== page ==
As I said: the Very Old World may step up to redress the balances of the New World and the Old.


05—Miscellany.     And now, our closing miscellany of brief items.

Imprimis:  All right, I'm going to do it. I'm going to come out of the closet. I'm going to confess to being the thing that dare not speak its name: the thing that for decades has been mocked, scorned, and denounced from all places on the political spectrum—radical, liberal, conservative, or reactionary. Stand aside, please, I'm coming out.

Yes: I am—brace yourselves, please—I am an … isolationist.

I don't want American troops stationed anywhere in the world other than here in the U.S.A. I don't want our diplomats meddling in other nations' squabbles for any reasons not strictly commercial. I want the repeal of all treaty obligations that would require us going to war with A on behalf of B.

I don't want the U.S.A. to belong to any international bodies—no, not even the United Nations. Especially not the United Nations. The whole thing is a 1940s anachronism and a blight on parking in the eastern side of midtown Manhattan.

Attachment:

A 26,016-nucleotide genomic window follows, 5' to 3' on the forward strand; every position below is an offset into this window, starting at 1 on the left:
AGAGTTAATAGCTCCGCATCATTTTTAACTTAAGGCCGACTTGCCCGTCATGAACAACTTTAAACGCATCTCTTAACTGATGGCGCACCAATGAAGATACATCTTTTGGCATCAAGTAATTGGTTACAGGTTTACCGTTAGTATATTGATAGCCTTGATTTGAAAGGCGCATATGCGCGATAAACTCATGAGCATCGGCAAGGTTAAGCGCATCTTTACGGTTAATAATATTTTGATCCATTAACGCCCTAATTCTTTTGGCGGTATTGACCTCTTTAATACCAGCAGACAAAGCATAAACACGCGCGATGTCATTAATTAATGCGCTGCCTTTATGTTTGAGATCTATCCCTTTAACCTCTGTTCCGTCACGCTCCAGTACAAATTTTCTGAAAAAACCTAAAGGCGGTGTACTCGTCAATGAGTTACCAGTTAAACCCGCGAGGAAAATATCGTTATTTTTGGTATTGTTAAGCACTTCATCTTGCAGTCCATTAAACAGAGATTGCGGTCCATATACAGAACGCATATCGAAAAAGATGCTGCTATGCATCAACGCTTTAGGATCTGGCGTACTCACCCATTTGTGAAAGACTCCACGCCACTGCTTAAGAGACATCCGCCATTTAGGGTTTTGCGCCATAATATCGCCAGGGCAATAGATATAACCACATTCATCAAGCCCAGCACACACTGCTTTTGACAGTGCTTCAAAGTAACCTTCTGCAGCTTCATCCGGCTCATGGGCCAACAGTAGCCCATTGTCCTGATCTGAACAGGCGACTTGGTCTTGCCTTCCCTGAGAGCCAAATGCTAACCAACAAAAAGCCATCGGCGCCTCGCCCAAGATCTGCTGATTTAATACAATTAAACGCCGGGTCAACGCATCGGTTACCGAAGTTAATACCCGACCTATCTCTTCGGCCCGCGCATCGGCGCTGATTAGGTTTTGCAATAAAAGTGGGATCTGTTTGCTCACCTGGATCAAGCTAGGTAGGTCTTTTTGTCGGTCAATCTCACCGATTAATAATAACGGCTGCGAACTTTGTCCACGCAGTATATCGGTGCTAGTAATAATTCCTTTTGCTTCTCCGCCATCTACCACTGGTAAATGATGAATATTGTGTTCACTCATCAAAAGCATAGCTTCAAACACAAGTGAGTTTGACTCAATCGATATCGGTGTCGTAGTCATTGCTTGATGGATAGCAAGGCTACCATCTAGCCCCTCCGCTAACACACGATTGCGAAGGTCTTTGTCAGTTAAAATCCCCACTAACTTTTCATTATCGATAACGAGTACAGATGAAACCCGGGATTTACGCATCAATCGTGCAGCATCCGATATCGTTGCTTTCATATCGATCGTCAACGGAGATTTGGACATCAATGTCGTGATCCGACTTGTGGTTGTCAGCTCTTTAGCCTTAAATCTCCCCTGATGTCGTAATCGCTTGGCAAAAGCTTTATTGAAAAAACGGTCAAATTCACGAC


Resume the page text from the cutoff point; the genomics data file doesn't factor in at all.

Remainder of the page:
I don't want any of my tax dollars to go to foreign aid: "The transfer of wealth from poor people in rich countries to rich people in poor countries."

For immigration, I laid out my preferred policy, which I christened "Derbian minimalism," five years ago. I offer it to the federal government free of charge, although I'd appreciate a credit somewhere. In brief, I'll grant the right of permanent settlement here for:

  • spouse and minor children of citizens,

  • concert pianists, Nobel Prize-winning physicists and other highest-level talents,

  • exceptional individuals to whom we owe a collective national debt of gratitude.

That's it for permanent settlement. Foreign students? In very limited numbers. Businessmen and tourists? Only if closely monitored from entry to exit.

Derbian minimalism: Say it loud, say it proud.